Sunday, January 24, 2010

Mistakes: A novice's tutor

A mistake repeated is a new design, my friend and weaving mentor Beth likes to say. This is especially true in weaving where a slip in one’s concentration can cause all kinds of interesting problems in your cloth. Below you can see what is going on with the dishtowels I’m weaving, which have become a defacto sampler.
Despite the greatest of care and much double checking, I made two warping errors. One is missing a dent in the reed, and the second was in the threading. The missing dent is the most bothersome because it gives the weaving a gap toothed look on the loom, though I suppose this might at least partly disappear once it is free from being held in tension. The threading error happened in a kind of nice spot design wise, so I pretend it is my “signature stripe” or something to that effect.
The fun part was when I decided to re-tie my treadles to a walking tie-up, which puts a tabby (plain weave) at each end of the six peddle arrangement on my four harness loom. I was using a classic rosepath treadling from Marguerite Davison’s book which produced tiny little triangles.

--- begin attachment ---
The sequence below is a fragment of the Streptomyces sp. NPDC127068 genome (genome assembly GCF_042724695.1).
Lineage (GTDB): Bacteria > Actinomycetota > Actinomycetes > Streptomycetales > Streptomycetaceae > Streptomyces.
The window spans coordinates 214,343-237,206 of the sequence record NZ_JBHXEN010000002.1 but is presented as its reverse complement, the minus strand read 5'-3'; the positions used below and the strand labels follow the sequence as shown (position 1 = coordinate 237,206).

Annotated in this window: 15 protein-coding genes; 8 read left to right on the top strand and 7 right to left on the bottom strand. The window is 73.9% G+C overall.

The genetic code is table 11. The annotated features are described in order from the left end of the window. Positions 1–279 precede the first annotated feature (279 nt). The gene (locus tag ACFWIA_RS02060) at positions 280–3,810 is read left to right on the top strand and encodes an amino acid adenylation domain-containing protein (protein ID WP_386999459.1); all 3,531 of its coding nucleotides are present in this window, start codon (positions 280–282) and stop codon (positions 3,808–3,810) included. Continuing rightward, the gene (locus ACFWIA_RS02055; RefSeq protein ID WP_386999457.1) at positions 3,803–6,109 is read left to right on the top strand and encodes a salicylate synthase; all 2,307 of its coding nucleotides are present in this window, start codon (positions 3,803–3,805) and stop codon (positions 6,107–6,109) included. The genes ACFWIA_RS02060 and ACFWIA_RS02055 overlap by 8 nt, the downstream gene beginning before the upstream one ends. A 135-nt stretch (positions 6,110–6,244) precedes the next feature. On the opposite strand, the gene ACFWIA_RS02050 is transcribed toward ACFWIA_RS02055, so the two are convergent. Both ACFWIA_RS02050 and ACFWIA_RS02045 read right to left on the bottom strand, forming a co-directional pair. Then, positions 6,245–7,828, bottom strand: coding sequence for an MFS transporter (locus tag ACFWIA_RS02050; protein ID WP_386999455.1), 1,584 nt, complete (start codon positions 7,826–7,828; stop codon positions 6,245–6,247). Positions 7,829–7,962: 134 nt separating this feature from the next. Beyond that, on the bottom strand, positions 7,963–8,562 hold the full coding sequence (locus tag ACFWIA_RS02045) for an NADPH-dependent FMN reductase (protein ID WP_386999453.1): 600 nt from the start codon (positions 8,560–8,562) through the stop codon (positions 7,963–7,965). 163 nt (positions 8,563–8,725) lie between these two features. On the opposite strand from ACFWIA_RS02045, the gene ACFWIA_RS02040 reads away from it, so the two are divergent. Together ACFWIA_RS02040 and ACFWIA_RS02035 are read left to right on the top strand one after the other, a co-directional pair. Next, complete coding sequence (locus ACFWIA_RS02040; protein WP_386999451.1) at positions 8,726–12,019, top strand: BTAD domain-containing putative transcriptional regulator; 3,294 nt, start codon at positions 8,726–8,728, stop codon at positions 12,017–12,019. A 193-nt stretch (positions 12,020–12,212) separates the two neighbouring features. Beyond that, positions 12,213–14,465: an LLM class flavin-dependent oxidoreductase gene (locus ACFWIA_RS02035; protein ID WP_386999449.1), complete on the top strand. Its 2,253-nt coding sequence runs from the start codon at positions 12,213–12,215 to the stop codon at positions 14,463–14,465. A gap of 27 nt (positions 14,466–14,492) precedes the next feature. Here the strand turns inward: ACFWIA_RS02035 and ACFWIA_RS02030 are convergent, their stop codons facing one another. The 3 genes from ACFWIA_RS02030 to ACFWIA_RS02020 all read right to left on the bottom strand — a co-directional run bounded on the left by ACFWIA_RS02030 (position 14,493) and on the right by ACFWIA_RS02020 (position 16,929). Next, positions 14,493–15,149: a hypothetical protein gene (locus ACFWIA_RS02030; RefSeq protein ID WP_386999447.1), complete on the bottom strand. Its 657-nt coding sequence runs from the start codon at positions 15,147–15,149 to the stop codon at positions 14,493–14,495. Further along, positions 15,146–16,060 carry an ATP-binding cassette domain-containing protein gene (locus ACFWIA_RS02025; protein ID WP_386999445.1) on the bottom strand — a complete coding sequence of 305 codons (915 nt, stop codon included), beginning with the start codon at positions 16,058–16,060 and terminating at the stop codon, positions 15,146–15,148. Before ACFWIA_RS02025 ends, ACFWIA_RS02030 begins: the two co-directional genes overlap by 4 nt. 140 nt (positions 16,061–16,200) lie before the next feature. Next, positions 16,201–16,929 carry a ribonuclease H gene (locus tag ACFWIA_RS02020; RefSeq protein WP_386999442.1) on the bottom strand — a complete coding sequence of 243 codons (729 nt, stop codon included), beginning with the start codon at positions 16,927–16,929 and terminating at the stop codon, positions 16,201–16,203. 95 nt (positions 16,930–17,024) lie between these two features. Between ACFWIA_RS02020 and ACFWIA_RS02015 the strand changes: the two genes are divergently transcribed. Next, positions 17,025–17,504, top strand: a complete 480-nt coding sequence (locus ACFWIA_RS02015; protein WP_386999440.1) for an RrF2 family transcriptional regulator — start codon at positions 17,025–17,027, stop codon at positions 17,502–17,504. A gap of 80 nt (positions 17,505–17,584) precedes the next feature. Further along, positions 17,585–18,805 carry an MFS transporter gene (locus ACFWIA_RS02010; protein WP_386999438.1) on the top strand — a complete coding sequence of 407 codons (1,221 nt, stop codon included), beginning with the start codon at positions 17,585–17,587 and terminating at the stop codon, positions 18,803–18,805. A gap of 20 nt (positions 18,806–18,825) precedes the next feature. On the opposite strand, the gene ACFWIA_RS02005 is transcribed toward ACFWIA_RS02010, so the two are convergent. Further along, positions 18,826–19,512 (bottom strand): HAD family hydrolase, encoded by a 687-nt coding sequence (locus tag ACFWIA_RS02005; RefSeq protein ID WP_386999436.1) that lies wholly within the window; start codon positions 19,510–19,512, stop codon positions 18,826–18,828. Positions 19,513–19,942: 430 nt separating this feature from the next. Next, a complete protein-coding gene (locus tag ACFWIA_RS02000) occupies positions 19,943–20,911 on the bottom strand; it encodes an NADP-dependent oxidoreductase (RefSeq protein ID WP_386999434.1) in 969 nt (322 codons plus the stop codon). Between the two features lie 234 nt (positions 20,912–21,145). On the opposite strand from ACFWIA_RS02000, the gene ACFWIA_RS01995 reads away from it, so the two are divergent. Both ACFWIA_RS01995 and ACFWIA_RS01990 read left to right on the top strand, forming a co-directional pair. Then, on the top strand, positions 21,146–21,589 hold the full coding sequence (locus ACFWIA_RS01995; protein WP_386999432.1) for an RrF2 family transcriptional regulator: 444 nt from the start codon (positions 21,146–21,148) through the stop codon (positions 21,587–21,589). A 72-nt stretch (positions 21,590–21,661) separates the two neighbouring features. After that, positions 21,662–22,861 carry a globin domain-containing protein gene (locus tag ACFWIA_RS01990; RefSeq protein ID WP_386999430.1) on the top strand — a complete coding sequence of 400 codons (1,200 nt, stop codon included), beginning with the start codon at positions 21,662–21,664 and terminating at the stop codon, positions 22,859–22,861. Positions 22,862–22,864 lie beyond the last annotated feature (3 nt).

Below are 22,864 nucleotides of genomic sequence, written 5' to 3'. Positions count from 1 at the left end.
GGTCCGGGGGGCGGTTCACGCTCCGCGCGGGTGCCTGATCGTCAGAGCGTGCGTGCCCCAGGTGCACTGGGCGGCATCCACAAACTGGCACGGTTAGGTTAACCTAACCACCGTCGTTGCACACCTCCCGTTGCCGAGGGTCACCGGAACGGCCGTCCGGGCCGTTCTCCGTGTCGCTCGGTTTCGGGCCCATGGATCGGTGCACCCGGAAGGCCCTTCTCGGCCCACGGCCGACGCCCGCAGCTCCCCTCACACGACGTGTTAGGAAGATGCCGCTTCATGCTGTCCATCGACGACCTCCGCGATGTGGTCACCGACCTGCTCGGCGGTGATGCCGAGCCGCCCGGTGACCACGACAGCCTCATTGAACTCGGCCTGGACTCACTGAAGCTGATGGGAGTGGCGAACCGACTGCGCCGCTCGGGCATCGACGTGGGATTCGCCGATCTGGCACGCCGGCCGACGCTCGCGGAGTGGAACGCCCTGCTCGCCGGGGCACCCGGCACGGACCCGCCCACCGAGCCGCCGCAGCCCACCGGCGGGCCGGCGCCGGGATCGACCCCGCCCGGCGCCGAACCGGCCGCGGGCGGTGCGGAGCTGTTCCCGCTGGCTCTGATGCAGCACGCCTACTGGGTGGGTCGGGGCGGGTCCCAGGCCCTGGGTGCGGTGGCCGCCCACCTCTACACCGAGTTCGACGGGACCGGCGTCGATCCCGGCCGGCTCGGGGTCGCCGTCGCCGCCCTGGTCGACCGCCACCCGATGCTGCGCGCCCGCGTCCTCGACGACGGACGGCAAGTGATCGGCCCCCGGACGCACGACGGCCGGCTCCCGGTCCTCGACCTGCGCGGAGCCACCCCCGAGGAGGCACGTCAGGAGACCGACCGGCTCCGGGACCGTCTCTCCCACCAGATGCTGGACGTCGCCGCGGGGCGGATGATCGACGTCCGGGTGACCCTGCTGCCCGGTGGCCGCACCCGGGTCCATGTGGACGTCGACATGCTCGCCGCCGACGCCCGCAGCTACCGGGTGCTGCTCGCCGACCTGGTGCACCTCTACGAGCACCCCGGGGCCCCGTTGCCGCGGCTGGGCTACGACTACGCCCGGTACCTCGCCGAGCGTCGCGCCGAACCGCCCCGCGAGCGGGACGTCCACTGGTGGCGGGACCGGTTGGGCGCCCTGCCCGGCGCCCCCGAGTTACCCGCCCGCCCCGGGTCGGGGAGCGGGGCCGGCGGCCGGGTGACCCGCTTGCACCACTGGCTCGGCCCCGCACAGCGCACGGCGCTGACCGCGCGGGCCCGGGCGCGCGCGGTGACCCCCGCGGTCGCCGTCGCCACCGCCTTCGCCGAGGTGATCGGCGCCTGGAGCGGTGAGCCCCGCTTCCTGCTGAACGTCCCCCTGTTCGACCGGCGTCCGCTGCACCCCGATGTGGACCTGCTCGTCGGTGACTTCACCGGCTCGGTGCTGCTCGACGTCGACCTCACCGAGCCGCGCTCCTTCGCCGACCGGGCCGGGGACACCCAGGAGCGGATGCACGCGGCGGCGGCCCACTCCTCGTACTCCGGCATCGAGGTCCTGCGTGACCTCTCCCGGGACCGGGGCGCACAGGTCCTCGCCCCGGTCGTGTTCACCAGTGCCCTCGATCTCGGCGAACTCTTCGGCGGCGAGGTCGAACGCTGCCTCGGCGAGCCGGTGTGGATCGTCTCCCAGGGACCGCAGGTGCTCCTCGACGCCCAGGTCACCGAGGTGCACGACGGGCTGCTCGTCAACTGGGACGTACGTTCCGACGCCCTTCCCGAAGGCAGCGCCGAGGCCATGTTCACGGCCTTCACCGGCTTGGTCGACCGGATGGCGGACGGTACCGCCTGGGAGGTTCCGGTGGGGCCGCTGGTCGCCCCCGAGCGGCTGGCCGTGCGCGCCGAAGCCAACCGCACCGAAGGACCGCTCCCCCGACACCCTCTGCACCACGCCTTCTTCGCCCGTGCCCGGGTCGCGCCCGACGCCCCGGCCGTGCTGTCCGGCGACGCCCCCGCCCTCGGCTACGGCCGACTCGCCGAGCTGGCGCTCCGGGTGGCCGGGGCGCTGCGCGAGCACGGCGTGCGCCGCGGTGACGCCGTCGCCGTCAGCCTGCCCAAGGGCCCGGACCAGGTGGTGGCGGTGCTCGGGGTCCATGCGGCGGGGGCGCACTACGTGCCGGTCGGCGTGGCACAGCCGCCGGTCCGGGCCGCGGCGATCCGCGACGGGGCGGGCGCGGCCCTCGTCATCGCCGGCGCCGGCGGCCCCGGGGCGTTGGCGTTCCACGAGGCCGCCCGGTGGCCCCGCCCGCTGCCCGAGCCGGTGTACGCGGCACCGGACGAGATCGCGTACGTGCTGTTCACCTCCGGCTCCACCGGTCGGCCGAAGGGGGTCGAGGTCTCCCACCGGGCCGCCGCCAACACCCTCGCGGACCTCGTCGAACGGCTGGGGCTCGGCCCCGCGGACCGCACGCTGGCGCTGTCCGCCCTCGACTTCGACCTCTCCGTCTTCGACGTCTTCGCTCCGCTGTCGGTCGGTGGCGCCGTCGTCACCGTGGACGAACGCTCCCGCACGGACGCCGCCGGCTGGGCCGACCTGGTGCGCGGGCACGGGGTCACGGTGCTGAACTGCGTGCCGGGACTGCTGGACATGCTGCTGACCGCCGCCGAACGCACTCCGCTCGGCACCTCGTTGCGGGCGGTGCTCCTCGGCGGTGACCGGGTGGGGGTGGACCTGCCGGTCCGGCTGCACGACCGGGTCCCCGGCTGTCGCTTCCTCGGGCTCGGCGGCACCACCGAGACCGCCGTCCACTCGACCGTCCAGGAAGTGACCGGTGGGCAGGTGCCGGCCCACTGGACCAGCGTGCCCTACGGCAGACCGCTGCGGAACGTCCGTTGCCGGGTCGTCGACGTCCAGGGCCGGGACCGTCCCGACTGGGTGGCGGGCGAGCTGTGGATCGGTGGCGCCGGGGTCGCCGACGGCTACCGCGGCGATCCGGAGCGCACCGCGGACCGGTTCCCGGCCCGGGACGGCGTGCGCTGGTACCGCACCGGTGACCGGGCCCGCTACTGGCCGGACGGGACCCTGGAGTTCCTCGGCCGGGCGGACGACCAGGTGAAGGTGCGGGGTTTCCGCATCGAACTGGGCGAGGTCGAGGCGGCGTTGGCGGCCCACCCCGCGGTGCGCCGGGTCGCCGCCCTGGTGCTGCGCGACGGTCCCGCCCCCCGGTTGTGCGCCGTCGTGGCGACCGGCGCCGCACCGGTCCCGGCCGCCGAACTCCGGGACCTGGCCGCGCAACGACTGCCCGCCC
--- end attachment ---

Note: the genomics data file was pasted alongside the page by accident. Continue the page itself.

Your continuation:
I must have been daydreaming when I started weaving one day because I treadled one of the tabby’s adding two pics to the design. So, I became a weaving designer, or better an unventer, because here I have this satisfying little weave that is a mix of small and big diamonds. I think I will weave the central area of the towel before going back to what I was doing at the start—weaving a couple of rows of diamonds and then one row using overshot technique. This will be fun.
My friend Beth says that in earlier times, apprentice weavers were given samplers to work on. As a novice this is where I should be too. I want to not only learn to weave, but master the craft—to understand how and why things happen. My “mistakes” are providing this knowledge. I’m glad I made the decision to move forward with weaving and not redo the threading and sleighing.
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